Holidays are full of nostalgia, warm-hearted greetings, and celebrations. But we all know that sometimes stress can come with the holidays as well. If we can experience some stress over the holidays, what about our pets? In our busy lives, we may not notice if our pets are experiencing stress with all the events that come with the Christmas holiday and New Year.
A big holiday like Christmas can knock out your routines which could affect your pets. While some pets may handle changes that come with the holiday, many can react without their owners even realizing it. For example, a pet can stress when you have unfamiliar family and friends over. The guests have unfamiliar scents, and the increased noise and activity can scare them. Just putting up a Christmas tree with lights and presents around the tree could be a stress trigger for a pet. And what about the stress a pet can experience if the family goes on holiday without them?
Whatever your holiday events may be, pets can misbehave due to stress. For example, a dog may begin urinating in inappropriate places. A cat may take to scratching furniture or marking areas around the house to relieve its stress. And if you scold or punish them, it only causes more problems. Our team here at Countryside Veterinary Service would like to give you some tips on how to help minimize stress for your pet over the holiday.
1. Try to Stick to Your Pet’s Routines
Even if your schedule gets hectic, try to keep your pet’s feeding, sleep, and play times as much as possible. For example, if you usually feed your cat first thing in the morning or walk your dog after lunch, do this every day, even when you sleep a little later than usual, or serve a big family dinner mid-afternoon. In fact, after a big meal, a family walk with the dog is good for everyone!
2. Give Your Pets Some Attention
Don’t forget to include your pet in your “To Do” list. Even if you miss a play session with your pet, snuggle with your pet at night while you watch a show or read a book before bed. Studies have shown that spending time with your pets can relieve some of your stress too!
3. Exercise and Play with Your Pets
When pets are inactive, they can become restless, irritable, hyperactive, and anxious. Pets need exercise and play as we do. Play helps to relieve stress. Give your pet an early Christmas gift of a new toy. But don’t just give them the toy and walk away. Play with them. Interact with them as much as you can. You’ll see less anxiety or bad behavior in your pet.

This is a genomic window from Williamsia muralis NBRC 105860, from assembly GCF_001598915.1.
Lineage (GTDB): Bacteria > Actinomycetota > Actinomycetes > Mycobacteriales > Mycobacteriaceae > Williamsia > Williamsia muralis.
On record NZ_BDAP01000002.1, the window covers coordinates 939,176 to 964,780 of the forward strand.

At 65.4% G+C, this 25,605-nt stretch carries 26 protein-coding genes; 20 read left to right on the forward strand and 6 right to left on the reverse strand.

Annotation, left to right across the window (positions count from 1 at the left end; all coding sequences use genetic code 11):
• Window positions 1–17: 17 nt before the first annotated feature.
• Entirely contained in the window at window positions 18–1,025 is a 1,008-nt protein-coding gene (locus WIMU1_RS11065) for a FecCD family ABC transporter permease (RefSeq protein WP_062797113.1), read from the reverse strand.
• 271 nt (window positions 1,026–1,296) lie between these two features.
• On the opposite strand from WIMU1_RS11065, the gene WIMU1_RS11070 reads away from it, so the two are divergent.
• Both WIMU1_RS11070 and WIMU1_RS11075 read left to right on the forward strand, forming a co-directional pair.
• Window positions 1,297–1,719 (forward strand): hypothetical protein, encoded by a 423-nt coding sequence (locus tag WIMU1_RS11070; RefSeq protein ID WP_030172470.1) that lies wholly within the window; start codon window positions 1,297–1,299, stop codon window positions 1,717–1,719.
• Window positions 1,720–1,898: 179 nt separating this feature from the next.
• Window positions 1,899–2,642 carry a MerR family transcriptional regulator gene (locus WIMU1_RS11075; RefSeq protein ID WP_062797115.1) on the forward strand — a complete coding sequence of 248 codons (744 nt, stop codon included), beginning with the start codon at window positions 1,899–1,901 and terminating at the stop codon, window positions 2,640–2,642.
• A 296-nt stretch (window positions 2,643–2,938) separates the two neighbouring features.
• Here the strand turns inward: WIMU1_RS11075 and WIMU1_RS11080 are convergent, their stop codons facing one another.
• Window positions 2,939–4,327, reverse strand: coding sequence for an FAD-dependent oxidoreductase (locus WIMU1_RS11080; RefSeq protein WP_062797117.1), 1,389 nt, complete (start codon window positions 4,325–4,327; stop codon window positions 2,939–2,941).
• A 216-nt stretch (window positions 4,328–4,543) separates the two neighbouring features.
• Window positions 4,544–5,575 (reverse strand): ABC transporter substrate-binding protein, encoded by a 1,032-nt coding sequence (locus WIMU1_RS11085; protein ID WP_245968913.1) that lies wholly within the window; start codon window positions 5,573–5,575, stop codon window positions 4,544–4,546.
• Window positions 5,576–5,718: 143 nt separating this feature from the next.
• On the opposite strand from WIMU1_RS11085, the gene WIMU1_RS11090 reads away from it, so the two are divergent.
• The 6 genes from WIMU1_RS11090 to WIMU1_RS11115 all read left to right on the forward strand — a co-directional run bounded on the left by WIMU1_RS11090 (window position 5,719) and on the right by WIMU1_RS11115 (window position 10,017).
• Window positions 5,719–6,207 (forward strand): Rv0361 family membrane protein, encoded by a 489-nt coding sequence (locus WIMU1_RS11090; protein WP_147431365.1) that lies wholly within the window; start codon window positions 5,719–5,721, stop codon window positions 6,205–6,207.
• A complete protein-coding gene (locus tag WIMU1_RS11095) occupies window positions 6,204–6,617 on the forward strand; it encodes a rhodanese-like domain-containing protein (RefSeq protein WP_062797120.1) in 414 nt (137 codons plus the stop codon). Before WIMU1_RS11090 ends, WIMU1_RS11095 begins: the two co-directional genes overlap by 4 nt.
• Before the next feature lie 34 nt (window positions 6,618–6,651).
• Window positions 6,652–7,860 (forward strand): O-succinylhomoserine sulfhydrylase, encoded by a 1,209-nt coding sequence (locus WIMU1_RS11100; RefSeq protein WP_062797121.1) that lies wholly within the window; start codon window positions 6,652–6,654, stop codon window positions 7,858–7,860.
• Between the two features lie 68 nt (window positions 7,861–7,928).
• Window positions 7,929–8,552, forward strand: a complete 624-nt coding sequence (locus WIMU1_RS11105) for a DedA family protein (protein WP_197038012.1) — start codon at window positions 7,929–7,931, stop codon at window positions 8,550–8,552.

4. Calming Aids
If your pet gets stressed when you have guests over, putting them in a safe room with calming music can do wonders. You can find lots of relaxing music on YouTube for your pet. YouTube has music for dogs and cats. It’s great to have for other stressful situations like storms, fireworks, etc.
Also, there are many calming aides you can get at your local pet food supply store If you are not sure what is best for your pet, please contact us and we’ll give you some suggestions.
5. Get Others to Help
If you have a busy schedule, get help when you can. This could be family or friends, dog daycare, or a pet sitter. They can help with such things like taking your dog for a walk, feeding, or playing with your pets. If someone else gets charge of your pet while you are away from home, ensure they have all the details such as pet feeding schedule, medications, veterinarian number, and emergency vet numbers.
6. Prepare Your Pet for Boarding if Necessary
If you are going out of town and have never boarded your pet, it is best to gradually prepare your pet to be in the boarding facility.
If your pet is particularly nervous or prone to separation anxiety, it’s a good idea to plan a trial boarding stay. The trial stay of at least 24 hours eases your pet into a new environment and daily routine. Your dog will adjust much better when it comes time for a more extended stay.
To help with possible separation anxiety, bring a familiar rug or blanket and their favorite toy. These will help your pet feel more secure. (The facility may allow you to bring your pet’s bed, so ask in advance.)
As your pets are very much a part of your family, we want them to enjoy Christmas too. Following the above tips can help eliminate or reduce stress your pet may experience with all the holiday fuss.
So may your holidays be filled with joy and happiness for you and your furry friends.
Stacey Funderburk and
Countryside Veterinary Services Team